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Cutting toilet bolts with a Dremel 400 Series XPR, Right Angle Attachment #575, Cutting Wheel #EZ456 and EZ402 Mandrel
Cutting bolts that are too long is an easy job for a Dremel rotary tool. For this demonstration we’ll be using a Dremel 400 Series XPR, the right angle attachment, and EZ Lock EZ456 cutting wheel, a Dremel 300, 200, or 100 series or 10.8 Volt Lithium Ion tool can also be used for this project. Once your toilet is installed attach the right angle cutting attachment and secure your cutting wheel. Plug the tool in and turn it on to 35,000 RPMs. Now you’re ready to make your cut. Using light pressure will not only make cutting easier but it’ll help the wheel last longer. The a right angle attachment will ensure your ability to get into tight spaces. When finished just wipe the area clean and replace the cap.
Here’s some more thoughts on cutting toilet bolts. If the position of the right angle attachment is not right for your cut you can loosen the collar and turn the head of the attachment to improve your position. Cutting metal causes it to heat up, be careful when handling the cutoff volt piece as well as the remaining section as it may be hot.
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To learn more about the 575 Right Angle attachment, visit:
Size: 6mm, Black Aluminum Housing, 1W Blue LED
LINK to buy: http://www.oznium.com/led-bolt
Purchased several of the 6mm blue versions (with no lens) to have installed inside my 2013 Ford Fusion for ambient lights during night driving… and I love them!
Don’t be fooled by their extremely small and compact size: These things pack a bunch of light!
I first bought one LED of each size (6, 11, and 16mm) in the blue color to test and see how big and where they should go in my car.
I did this by waiting for it to get dark, buying a 12v cigarette lighter adapter to externally power the lights and taping them all around the inside of my car where I would like for them to go.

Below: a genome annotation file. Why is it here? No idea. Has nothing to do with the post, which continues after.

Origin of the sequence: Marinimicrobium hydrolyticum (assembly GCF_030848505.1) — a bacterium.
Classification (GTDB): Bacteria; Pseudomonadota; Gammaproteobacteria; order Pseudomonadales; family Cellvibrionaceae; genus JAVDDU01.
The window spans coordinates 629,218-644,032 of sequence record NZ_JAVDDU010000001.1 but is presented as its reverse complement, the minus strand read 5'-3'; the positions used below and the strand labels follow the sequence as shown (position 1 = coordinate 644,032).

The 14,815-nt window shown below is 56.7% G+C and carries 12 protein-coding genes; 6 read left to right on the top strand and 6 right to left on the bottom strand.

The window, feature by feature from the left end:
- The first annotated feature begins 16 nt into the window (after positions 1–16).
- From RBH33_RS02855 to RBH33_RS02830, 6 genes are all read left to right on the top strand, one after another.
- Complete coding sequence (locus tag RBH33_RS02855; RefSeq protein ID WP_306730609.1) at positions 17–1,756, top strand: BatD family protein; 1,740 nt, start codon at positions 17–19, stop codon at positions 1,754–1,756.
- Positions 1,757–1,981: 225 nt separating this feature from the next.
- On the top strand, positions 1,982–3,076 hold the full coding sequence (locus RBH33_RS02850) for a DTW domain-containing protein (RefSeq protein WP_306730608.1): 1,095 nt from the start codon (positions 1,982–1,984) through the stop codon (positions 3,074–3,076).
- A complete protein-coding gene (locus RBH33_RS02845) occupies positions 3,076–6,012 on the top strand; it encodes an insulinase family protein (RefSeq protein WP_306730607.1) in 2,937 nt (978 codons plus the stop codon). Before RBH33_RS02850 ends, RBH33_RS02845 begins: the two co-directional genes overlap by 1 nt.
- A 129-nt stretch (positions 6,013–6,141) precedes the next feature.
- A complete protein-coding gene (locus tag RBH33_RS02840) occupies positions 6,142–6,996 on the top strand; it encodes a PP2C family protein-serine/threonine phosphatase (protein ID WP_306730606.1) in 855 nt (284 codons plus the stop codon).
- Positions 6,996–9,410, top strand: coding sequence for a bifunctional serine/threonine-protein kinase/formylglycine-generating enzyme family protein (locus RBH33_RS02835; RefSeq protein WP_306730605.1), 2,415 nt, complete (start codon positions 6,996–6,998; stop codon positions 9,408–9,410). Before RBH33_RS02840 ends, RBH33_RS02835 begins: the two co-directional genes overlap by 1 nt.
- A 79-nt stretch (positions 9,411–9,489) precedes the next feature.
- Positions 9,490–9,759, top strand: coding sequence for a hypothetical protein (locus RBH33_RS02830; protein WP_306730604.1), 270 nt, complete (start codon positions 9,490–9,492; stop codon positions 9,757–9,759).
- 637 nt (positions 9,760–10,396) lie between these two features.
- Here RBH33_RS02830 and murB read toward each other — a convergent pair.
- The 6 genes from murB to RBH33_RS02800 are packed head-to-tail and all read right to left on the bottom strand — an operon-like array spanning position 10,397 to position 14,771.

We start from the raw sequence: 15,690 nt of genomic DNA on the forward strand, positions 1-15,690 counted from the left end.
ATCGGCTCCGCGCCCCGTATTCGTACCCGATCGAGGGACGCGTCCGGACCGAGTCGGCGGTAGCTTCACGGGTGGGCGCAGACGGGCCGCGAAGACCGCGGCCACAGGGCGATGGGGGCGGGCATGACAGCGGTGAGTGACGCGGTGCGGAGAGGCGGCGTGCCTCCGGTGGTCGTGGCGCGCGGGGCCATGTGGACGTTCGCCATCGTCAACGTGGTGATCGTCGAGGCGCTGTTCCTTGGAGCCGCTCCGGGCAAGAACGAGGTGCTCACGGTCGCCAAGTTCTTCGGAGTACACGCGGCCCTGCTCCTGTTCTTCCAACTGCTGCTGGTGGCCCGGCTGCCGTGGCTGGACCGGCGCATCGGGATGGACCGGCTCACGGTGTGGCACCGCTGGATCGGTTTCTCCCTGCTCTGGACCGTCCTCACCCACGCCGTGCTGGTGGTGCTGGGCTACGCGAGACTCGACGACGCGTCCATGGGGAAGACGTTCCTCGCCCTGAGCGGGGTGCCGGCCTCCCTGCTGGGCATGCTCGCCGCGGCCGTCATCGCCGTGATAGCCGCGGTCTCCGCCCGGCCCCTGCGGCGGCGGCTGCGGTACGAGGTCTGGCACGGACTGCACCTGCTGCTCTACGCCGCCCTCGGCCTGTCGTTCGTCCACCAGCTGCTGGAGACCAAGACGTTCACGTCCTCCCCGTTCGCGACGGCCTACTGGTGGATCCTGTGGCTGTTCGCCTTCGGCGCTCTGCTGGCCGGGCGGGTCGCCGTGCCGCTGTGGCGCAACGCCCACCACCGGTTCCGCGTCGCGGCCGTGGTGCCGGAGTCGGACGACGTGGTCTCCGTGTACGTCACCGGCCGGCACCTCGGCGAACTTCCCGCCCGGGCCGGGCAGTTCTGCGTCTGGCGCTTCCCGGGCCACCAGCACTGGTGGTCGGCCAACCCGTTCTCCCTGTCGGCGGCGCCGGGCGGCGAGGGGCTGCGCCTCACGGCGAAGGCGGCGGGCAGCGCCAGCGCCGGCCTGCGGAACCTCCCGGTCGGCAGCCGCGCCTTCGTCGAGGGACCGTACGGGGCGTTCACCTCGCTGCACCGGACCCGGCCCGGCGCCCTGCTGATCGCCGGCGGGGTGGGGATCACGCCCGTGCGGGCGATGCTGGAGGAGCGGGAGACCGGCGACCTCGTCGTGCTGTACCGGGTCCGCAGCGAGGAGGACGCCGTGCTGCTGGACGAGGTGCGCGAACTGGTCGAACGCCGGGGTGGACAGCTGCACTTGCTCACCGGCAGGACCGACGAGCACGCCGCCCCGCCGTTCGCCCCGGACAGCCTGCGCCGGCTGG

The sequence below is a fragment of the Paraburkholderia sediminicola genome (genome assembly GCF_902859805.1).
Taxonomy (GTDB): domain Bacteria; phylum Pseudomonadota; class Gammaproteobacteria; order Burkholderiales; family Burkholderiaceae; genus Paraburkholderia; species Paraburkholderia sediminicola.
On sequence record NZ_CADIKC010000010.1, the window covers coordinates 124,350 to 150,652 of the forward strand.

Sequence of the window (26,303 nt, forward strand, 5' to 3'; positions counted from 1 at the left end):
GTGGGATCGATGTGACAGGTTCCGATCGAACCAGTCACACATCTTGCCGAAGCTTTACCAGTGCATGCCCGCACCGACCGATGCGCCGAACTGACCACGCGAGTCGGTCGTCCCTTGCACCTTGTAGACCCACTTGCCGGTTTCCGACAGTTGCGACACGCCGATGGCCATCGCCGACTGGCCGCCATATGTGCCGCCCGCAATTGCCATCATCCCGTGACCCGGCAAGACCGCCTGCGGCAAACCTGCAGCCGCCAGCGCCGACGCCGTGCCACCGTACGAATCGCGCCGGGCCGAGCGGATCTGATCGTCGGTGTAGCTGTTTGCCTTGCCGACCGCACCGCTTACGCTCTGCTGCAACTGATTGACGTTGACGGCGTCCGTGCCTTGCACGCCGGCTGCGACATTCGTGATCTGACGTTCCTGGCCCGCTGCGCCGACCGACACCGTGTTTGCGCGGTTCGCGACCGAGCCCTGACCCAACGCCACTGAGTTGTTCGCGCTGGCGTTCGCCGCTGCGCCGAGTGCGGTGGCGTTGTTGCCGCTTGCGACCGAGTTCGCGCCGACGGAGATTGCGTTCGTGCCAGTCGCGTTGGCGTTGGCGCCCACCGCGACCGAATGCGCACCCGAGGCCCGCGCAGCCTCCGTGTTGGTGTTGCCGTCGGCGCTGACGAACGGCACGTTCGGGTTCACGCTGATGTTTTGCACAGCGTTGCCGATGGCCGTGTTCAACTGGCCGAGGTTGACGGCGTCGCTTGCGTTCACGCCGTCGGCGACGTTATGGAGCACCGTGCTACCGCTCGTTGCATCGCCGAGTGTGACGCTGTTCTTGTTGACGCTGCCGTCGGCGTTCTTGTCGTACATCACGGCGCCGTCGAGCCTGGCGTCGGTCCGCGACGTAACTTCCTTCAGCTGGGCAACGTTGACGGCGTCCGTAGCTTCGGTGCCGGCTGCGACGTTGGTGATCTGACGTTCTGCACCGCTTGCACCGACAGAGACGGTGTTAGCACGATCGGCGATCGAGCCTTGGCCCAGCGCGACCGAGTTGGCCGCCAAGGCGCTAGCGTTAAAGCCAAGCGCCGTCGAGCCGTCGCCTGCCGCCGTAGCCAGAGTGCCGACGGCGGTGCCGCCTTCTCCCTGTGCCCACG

Side-note: You guys at Oznium may want to consider selling a cigarette light adapter. It was necessary for me during this “test phase” of my lighting project: https://d114hh0cykhyb0.cloudfront.net/images/uploads/power-adapter-vpa-8a.jpg)
I’m glad I did this test before drilling any holes in my vehicle as not only did I find I wasn’t a fan of having lights illuminate my foot wells (I could see every speck of dirt on my floor mats which would drive my OCD crazy) I also quickly found that the 11 and 16mm LEDs are crazy powerful and bright and that the 6mm would be more than enough to light the inside of the vehicle without glare or being distracting while night driving.
This also worked out nicely since the 6mm ones are so small it made them much easier to install and discretely hide from sight.
Ultimately I decided to install seven of the 6mm LED bolts: One in each of my four doors, one in each of the two front cup holders, and one in the center cubbyhole underneath the dash.
Once I found how many and where each of the 6mm LEDs needed to go I had them professionally installed and couldn’t be happier! On my car, they fade on when I open any of the doors (so they act as a courtesy lights… especially the ones that are installed in the doors) and fade off a minute after the engine is turned off or when I lock my doors exiting the vehicles.
But most important and the whole reason I had them installed: While driving they only come on when the interior dash lights come on (so in my car, the dash lights only turn on when the light sensor detects it’s dark outside).
I personally like it this way as having them ALWAYS on would look a little weird (especially during the day) and not seem as intentionally/professionally done otherwise.
The only criticism I have with these tiny LED bolts is how small the “lip” is around the light’s source. I bought the 6mm drill bit from Oznium as well for the install but the “lip” that is meant to hold and keep the LED from slipping through the hole is so little I didn’t trust it to securely keep it and place. So if there’s one piece of advice for improvement it’d be to make that lip a bit bigger for peace of mind.
Because of that I went to my local hardware store and bought rubber washers that fit very snug and secure around the bolts and are exposed on the outside; and metal washers that would rest on the inside (the part of the LED bolts you wouldn’t see) to ensure no chance of the tiny LEDs slipping through their holes.
I will try and share a video of them in action and maybe upload some images as well so check out Oznium’s gallery page for more details.